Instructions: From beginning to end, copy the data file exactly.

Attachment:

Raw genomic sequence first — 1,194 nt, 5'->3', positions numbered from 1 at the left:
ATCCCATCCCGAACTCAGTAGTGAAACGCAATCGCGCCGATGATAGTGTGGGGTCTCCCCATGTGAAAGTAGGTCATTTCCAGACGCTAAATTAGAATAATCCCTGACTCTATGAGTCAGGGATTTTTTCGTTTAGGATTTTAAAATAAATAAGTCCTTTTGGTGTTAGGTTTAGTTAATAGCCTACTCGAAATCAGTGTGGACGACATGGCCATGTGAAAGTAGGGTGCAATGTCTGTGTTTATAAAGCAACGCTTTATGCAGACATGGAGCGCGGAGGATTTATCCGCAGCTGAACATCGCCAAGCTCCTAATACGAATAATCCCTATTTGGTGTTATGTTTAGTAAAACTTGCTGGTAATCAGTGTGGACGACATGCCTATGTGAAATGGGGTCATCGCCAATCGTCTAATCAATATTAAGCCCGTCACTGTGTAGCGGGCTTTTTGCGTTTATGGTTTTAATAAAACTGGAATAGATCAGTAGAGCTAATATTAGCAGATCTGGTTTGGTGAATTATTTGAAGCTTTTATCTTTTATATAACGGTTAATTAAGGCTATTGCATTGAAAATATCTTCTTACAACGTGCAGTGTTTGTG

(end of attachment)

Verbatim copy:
Raw genomic sequence first — 1,194 nt, 5'->3', positions numbered from 1 at the left:
ATCCCATCCCGAACTCAGTAGTGAAACGCAATCGCGCCGATGATAGTGTGGGGTCTCCCCATGTGAAAGTAGGTCATTTCCAGACGCTAAATTAGAATAATCCCTGACTCTATGAGTCAGGGATTTTTTCGTTTAGGATTTTAAAATAAATAAGTCCTTTTGGTGTTAGGTTTAGTTAATAGCCTACTCGAAATCAGTGTGGACGACATGGCCATGTGAAAGTAGGGTGCAATGTCTGTGTTTATAAAGCAACGCTTTATGCAGACATGGAGCGCGGAGGATTTATCCGCAGCTGAACATCGCCAAGCTCCTAATACGAATAATCCCTATTTGGTGTTATGTTTAGTAAAACTTGCTGGTAATCAGTGTGGACGACATGCCTATGTGAAATGGGGTCATCGCCAATCGTCTAATCAATATTAAGCCCGTCACTGTGTAGCGGGCTTTTTGCGTTTATGGTTTTAATAAAACTGGAATAGATCAGTAGAGCTAATATTAGCAGATCTGGTTTGGTGAATTATTTGAAGCTTTTATCTTTTATATAACGGTTAATTAAGGCTATTGCATTGAAAATATCTTCTTACAACGTGCAGTGTTTGTG